Three naval ships, HMS Biter, HMS Charger and HMS Express docked at Bangor marinaThree naval ships, HMS Biter, HMS Charger and HMS Express docked at Bangor Marina

Published in Belfast Lough

Belfast Lough Sailability was due to host the President’s Cup in August but sadly, due to COVID 19, this event has had to be postponed.

This interprovincial regatta was Inaugurated by Paralympian John Twomey, promoted by Sailability Ireland and provides anyone with a disability from the 32 counties of Ireland the opportunity to compete on the water and experience the joys of sailing.

Belfast Lough Sailability is based at Carrickfergus Marina and has a wide range of boats for everyone to enjoy but as it is impossible to socially distance while putting on buoyancy aids or lifejackets for people with disabilities, it is postponed until August 2021. As previously reported,  the event was held at the Royal St George last year.

Secretary Anne Taylor says “We will be expecting to have at least 30 boats on the water and I will let you know if we do manage to get back on the water later this year”.

At Carrickfergus, the organisation welcomes group visits from schools and youth groups for children and young people with disabilities, and groups for adults with disabilities.

Published in Belfast Lough
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The Cadets at Ballyholme Yacht Club in Bangor Co Down on Belfast Lough are split into two sections; the beginners called Dolphins and those who have completed Stage 3 – Sharks. In order to reduce the numbers on the slipway and afloat at any one time, the Sharks had their turn last Saturday.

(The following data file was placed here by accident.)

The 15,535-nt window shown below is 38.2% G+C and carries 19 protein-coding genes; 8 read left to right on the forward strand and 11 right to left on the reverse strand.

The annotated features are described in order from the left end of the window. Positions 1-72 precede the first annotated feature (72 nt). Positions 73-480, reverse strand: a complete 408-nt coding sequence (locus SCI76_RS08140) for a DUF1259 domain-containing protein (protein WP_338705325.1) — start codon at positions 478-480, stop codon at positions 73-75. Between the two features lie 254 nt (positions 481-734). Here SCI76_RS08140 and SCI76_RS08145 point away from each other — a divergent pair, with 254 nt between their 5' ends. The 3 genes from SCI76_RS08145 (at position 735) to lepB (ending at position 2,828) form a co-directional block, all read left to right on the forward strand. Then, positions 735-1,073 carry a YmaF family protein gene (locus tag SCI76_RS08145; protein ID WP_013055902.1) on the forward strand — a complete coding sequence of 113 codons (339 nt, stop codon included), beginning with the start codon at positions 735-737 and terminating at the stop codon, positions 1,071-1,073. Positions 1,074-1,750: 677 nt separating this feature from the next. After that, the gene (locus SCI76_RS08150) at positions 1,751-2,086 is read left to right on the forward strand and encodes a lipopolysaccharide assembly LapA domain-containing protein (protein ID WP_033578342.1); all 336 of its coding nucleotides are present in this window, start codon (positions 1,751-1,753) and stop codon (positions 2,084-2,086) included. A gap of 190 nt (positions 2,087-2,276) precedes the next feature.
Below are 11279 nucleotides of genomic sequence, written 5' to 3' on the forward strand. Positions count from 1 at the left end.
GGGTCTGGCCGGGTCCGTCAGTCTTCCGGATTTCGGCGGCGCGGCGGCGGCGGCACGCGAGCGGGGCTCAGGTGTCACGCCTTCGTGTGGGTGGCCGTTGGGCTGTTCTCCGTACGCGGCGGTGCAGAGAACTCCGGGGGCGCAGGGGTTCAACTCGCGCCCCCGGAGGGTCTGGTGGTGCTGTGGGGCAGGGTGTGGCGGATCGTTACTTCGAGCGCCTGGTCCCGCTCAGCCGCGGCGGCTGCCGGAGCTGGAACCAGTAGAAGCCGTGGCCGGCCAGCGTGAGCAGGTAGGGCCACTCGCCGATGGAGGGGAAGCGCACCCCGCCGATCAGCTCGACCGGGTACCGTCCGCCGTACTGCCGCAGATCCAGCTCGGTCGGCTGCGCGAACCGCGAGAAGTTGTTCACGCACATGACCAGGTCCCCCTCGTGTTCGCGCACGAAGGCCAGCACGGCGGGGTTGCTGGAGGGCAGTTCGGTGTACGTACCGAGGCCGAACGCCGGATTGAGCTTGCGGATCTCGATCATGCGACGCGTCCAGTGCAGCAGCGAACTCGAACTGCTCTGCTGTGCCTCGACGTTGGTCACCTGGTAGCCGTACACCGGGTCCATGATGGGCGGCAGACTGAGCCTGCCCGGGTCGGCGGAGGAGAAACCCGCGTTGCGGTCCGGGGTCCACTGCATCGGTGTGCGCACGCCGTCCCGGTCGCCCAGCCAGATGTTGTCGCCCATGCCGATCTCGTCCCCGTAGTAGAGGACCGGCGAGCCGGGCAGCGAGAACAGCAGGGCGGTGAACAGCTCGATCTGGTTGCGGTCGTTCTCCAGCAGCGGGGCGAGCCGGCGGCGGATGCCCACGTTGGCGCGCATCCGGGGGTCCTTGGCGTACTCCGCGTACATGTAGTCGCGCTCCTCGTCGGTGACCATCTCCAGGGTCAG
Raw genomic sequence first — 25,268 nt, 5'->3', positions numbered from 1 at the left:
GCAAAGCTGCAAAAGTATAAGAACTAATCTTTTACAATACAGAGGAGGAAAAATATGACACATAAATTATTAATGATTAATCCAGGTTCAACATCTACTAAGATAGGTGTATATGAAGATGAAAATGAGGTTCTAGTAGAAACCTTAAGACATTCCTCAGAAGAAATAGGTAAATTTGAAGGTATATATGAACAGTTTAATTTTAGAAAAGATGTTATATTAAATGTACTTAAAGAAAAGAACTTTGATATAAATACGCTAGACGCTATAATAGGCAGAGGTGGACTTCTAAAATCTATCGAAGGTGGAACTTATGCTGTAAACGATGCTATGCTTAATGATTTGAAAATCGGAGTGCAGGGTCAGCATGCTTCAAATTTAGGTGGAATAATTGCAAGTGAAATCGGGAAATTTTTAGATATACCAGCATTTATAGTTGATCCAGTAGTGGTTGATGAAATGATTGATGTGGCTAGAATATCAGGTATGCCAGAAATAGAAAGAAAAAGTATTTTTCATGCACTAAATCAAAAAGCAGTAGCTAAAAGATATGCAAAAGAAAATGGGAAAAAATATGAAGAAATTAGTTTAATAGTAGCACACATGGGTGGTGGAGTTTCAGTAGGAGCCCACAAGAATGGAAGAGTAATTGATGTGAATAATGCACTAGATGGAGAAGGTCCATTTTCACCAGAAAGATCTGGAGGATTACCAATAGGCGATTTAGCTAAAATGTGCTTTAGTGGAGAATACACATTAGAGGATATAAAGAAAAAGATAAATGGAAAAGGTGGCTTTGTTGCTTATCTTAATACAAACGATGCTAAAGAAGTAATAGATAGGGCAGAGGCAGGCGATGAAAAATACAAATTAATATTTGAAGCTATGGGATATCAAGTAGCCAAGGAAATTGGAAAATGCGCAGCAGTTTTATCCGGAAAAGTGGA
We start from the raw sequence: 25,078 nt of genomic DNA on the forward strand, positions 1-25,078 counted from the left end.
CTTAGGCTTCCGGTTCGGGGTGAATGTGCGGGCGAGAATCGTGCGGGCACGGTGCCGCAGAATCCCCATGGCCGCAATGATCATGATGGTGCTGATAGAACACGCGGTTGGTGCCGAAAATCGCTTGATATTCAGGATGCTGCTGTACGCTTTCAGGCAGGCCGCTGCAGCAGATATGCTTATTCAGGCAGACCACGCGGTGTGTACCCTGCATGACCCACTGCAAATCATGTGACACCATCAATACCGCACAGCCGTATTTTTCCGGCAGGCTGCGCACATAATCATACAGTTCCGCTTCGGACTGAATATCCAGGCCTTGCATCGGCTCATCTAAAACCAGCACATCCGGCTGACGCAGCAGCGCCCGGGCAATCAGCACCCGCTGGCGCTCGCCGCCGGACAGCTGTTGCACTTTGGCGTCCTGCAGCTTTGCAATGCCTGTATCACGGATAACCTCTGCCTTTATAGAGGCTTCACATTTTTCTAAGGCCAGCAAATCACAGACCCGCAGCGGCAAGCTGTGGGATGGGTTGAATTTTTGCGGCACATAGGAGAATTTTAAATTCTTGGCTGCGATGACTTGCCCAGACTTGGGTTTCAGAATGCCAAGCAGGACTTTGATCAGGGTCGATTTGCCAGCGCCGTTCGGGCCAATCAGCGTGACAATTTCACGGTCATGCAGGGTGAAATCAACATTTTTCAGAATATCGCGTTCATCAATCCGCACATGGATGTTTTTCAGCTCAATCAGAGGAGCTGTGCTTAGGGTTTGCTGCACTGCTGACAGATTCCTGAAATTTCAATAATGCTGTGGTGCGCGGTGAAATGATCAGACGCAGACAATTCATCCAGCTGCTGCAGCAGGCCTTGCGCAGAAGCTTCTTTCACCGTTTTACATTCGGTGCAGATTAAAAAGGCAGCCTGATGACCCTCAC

After the much-delayed return to the water due to COVID, a great turnout of 18 Toppers enjoyed a perfect morning practising racing in two groups.

In charge were RYA club coaches Colin Robinson and Andrew Dadley with RYA Instructor Russell Finlay and the safety boat was manned socially distanced by John Bell and Coach David Nelson on board.

Published in Belfast Lough

Neighbouring clubs Royal Ulster and Ballyholme at Bangor in County Down on Belfast Lough are both due back on the water soon.

The RUYC sailing committee has decided that in line with further guidance from the RYA that competitive sport can’t start until the 17th July at the earliest, that the club will start sailing on the Saturday 18th July in the first of a series of Round Belfast Lough type courses. In August a new one round the Copeland Islands is planned. The updated sailing programme and sailing instructions for the new series of races will be available here www.ruyc.co.uk on 10th July.

Thursday night racing has been cancelled for this month (July) but as events are moving very quickly now, the August points racing will be reviewed should there be a further easement. The annual Regatta will now not be possible this Saturday (11th) as competitive sailing cannot happen until later in the month. It is hoped that a smaller-scale event will be held during September.